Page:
A lot of issues surround data management, ranging from the simple cost of storing it to actually trying to treat it like the valuable asset it is. The trouble is that not only are there multiple instances of data strewn throughout the enterprise, nobody is sure what data is stored where.
To address these issues, IBM today announced its intent to acquire StoreIQ, a provider of data discovery tools that IBM plans to incorporate into its suite of information lifecycle management (ILM) offerings.
According to Ken Bisconti, vice president of marketing for enterprise content management at IBM, StoreIQ makes it possible to discover what data resides where without having to actually move any data into a central repository. That creates not only a more efficient approach to data discovery, it provides a critical first step toward managing data more efficiently.
Bisconti says that IT organizations are under more pressure than ever to cost-effectively manage data. A big part of that effort is finding ways of disposing of data defensibly in accordance with compliance policies, which starts with first identifying data that is duplicated elsewhere in the enterprise and then deleting old data that is either no longer relevant or valuable to the business. That process starts with a content assessment process that needs to be automated as much as possible. In fact, Bisconti says greater appreciation for the whole field of data economics helps explain why content management as a whole is one of the fastest growing businesses inside IBM.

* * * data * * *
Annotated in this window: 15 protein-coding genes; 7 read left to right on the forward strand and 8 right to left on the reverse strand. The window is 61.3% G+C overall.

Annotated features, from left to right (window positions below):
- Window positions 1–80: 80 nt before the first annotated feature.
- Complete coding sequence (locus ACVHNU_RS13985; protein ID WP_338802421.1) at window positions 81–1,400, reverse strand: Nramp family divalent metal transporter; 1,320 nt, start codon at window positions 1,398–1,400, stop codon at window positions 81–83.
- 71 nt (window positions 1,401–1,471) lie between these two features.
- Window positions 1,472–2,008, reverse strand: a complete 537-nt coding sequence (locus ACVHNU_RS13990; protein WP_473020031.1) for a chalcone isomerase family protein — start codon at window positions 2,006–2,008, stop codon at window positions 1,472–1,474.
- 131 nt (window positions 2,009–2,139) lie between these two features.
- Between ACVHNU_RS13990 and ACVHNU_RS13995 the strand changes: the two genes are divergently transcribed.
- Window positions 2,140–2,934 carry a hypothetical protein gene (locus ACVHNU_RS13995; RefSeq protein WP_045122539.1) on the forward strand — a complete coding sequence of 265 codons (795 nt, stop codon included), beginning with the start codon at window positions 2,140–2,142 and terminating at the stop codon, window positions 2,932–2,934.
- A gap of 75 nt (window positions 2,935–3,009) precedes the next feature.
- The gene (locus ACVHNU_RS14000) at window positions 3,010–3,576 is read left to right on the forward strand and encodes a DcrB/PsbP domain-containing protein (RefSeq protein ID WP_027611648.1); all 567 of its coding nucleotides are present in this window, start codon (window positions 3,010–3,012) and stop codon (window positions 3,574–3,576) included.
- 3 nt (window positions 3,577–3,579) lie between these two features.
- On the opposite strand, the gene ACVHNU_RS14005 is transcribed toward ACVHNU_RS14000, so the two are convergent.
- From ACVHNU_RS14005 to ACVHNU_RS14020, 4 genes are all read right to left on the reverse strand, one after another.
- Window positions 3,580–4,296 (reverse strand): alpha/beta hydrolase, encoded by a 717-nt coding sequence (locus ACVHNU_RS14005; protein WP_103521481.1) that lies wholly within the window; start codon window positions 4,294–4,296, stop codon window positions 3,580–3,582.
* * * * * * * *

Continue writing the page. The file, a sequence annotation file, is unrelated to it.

IBM intends to market StoreIQ alongside ILM technologies the company gained via the acquisitions of PSS Systems in 2010 and Vivisimo in 2012. With the amount of data that needs to be managed in the average organization doubling every 18 to 24 months, Bisconti says IT organizations working with their counterparts in legal and records management are highly motivated to not only reduce the amount of data to be managed, but also identify what data has the most strategic value.
More than a few business executives over the years have been heard lamenting the fact that they wish their organizations knew what they already know. As ILM technologies as a whole continue to mature, it looks like many of them may soon get their wish.